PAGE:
Open for Guests  –  Starting August 30th

During the recent Walbridge Fire in Sonoma County we evacuated on Tuesday, August 18th and returned 10 days later. Our staff evacuated and they, their families and their homes are safe. We used this post like a diary with the most recent entry on the top. Although we are now home we thought we would leave this post up for a couple weeks as some guests might find it of interest..

Final Post – August 29th @ 12:30pm: Guerneville is opening back up. The Walbridge Fire is now 40% contained and the weather is cooperating. It is expected that all of the evacuation orders will be lifted this weekend and that everyone will be able to return home. We are so incredibly grateful for everyone’s support during this time. The firefighters, law enforcement and many, many local residents helping to fight the fires and save our communities have our thanks and appreciation. We are also grateful to a very special friend who let us take over his home for our evacuation while he was out of town.

Although the signs of the fire are visible from Guerneville, you need to know where to look. The beauty of the area is undiminished – a blessing for everyone who has ever been to this wonderful area.

August 28 @ 8pm: After 10 days of evacuation living, we drove back to the resort today (after collecting our mail at the regional USPS center in Petaluma). Driving home we had to take Highway 116 as River Road was still closed from Korbel through Rio Nido (about a mile east of town). The resort looks great and it is lovely to be home. About an hour after we got here we were surprised to see our friend, Mario drive in. He has taken care of our grounds and plants for nearly 20 years and he was here to help us clean up. Mostly we were cleaning up the redwood duff that had blown out of the trees and a small amount of ash from the fire. Within 3 hours the resort was looking clean and tidy.  Looking forward to sleeping in our own bed tonight!

August 27 @5:50pm: The evacuation order for our portion of Guerneville has been lifted! Hurrah! There are still areas that are closed, but it is looking good for now. The community of Rio Nido is still evacuated as the fire in the hills to their north is slowly being contained, but not just quite yet. It’s nice that things are moving forward. We’ll update tomorrow with what’s going on at the resort.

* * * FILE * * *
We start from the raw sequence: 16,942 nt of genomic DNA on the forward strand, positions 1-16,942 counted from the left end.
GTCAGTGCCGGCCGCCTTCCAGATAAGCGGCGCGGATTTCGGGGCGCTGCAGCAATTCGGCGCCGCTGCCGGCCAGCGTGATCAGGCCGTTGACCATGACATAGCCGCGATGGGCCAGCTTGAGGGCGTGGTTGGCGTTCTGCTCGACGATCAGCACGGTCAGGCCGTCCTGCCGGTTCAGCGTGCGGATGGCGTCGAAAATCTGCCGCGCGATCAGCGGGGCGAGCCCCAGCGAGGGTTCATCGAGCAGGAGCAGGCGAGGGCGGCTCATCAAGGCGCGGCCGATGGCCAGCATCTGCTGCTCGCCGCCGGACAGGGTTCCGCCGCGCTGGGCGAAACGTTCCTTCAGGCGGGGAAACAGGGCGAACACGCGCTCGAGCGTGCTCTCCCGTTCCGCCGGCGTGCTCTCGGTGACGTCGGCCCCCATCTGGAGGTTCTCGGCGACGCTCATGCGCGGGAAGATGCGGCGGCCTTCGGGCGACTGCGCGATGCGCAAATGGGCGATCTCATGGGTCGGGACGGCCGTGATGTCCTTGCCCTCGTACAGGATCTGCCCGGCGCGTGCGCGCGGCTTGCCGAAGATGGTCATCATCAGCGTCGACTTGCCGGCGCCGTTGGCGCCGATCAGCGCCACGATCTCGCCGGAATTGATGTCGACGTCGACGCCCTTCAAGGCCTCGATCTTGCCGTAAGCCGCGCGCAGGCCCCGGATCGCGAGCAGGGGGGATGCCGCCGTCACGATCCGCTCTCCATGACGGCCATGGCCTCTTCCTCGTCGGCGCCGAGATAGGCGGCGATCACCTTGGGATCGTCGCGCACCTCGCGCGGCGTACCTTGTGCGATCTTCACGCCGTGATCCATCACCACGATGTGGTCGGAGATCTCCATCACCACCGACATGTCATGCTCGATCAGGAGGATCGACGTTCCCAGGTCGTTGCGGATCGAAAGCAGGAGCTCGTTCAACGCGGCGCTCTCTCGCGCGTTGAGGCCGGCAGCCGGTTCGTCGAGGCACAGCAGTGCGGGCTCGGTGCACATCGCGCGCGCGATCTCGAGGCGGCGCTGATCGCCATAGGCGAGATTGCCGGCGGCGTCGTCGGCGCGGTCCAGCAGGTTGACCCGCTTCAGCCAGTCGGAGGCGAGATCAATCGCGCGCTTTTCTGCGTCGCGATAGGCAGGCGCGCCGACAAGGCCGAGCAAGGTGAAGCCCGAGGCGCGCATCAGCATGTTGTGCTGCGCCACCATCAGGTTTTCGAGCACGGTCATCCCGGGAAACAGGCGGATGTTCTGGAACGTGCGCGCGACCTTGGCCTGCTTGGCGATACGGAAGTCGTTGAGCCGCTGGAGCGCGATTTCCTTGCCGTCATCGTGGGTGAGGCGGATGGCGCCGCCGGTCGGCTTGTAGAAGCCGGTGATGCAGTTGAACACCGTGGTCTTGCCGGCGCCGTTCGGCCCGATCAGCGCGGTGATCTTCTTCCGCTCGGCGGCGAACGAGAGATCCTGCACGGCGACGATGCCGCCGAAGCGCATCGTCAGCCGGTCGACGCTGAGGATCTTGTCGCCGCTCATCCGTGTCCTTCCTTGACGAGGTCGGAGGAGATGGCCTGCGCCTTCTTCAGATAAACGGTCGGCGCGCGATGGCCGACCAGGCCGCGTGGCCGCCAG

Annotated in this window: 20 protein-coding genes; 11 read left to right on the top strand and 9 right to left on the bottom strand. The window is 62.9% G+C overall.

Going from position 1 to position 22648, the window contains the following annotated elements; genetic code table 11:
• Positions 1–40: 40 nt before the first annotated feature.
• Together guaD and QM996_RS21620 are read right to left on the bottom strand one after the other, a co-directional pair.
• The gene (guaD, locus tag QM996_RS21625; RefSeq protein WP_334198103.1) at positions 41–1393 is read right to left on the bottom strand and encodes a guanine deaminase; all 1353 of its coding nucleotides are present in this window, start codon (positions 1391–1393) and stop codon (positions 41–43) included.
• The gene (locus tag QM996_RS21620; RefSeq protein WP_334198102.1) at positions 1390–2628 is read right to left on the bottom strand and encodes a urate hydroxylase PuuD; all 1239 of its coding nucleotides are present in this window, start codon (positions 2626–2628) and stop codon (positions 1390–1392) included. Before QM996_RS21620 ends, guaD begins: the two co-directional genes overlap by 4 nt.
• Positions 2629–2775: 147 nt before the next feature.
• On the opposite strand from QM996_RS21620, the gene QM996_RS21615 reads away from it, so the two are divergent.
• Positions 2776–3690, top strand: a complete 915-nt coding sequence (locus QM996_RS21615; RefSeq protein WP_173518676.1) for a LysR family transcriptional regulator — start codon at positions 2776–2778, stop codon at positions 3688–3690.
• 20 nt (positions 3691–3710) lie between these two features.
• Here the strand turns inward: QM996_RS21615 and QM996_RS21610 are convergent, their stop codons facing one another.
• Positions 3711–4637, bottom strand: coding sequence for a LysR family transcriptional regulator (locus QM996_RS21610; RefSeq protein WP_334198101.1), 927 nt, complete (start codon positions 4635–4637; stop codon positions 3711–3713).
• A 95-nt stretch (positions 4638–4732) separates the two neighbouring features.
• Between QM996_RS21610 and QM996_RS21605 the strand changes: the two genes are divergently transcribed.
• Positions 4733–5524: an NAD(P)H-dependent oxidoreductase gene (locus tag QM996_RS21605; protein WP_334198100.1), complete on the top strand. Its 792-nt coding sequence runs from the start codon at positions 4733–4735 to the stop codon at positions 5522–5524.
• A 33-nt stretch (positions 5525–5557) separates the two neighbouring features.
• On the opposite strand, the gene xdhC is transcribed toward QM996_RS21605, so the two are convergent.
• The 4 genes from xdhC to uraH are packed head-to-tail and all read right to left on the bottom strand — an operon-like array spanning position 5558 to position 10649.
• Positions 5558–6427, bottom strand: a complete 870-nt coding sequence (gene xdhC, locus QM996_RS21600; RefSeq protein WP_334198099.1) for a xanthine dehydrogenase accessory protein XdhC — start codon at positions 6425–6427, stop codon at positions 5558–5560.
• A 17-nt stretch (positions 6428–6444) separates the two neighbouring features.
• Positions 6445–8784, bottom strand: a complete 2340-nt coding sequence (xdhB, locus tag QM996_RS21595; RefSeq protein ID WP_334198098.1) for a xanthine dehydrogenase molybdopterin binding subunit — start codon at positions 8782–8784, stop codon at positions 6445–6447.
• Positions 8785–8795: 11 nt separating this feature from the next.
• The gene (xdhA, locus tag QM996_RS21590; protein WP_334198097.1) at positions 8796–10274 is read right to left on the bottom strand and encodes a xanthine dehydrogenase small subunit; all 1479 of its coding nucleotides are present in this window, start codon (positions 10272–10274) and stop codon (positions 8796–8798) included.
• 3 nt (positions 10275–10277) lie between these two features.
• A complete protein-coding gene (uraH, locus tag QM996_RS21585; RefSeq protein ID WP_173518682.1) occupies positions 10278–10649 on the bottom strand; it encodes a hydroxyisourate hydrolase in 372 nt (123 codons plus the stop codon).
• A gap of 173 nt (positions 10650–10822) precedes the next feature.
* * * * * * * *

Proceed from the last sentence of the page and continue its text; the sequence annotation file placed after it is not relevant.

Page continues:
August 26 @ 5:22pm: We are so happy that some (ok, ONE of our staff) has been able to return home. We, however, are still evacuated. The fire containment has creeped up to 19%. There are several active areas on the fire’s perimeter and one portion of the fire is close to Guerneville and Rio Nido. Today they are continuing to get the fire under control. One problem is that the air support cannot fly when it’s foggy or smoky as they need to be able to see the ground and this has limited their opportunities to fight this fire by air. Our area has super steep hills, a thick tree canopy and LOTS of fuel for the fire – which is making it extra difficult. The authorities are still confident that we’ll be allowed back in in the next 1-3 days, but aren’t giving us any definite time frame. Today’s air quality was great this morning and not great this afternoon. We’re seeing this as a pattern. Hopefully as the fire gets more contained, the smoke will clear up as well. Armstrong Woods State Park has fire in the bottom of the park, but they are keeping the older trees safe. This afternoon’s briefing described the flames in the park as 4″ tall, creeping along the ground where it’s burning up fuel and apparently, improving the forest’s eco system. From photos (see our Facebook page) it looks like a controlled burn in the park. We still hope to be back and re-re-opened soon.